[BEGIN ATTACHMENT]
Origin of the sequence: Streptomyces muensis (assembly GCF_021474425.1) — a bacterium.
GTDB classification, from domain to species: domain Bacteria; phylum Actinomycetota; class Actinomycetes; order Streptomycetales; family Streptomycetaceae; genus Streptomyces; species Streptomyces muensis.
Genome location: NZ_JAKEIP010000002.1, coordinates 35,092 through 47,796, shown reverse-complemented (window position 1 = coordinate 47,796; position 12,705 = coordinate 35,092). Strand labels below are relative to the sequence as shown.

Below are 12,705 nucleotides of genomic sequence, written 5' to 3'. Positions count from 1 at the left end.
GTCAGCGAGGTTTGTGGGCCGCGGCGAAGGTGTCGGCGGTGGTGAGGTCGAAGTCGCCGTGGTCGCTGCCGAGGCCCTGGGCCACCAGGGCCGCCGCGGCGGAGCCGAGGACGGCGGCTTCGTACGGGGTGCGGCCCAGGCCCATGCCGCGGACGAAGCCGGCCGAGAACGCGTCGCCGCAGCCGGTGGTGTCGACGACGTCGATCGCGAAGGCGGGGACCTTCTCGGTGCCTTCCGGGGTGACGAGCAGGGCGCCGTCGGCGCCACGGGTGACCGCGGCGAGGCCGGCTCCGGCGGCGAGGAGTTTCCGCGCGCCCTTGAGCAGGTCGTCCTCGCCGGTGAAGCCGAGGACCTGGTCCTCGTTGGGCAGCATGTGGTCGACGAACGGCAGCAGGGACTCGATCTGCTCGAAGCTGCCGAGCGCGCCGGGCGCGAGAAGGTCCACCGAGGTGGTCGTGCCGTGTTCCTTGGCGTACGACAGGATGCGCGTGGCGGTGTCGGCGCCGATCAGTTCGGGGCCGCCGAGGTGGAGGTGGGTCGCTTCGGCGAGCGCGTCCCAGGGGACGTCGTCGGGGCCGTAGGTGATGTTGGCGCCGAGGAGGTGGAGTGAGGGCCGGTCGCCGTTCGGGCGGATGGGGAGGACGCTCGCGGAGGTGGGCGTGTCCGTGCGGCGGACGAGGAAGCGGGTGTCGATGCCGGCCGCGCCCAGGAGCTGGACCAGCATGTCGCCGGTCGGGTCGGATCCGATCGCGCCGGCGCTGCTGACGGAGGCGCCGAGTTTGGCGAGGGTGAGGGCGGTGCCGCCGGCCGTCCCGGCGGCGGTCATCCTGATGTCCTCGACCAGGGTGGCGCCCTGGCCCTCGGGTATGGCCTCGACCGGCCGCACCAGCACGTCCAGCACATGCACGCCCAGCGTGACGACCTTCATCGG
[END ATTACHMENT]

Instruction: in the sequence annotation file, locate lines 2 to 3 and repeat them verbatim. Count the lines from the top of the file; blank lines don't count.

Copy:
GTDB classification, from domain to species: domain Bacteria; phylum Actinomycetota; class Actinomycetes; order Streptomycetales; family Streptomycetaceae; genus Streptomyces; species Streptomyces muensis.
Genome location: NZ_JAKEIP010000002.1, coordinates 35,092 through 47,796, shown reverse-complemented (window position 1 = coordinate 47,796; position 12,705 = coordinate 35,092). Strand labels below are relative to the sequence as shown.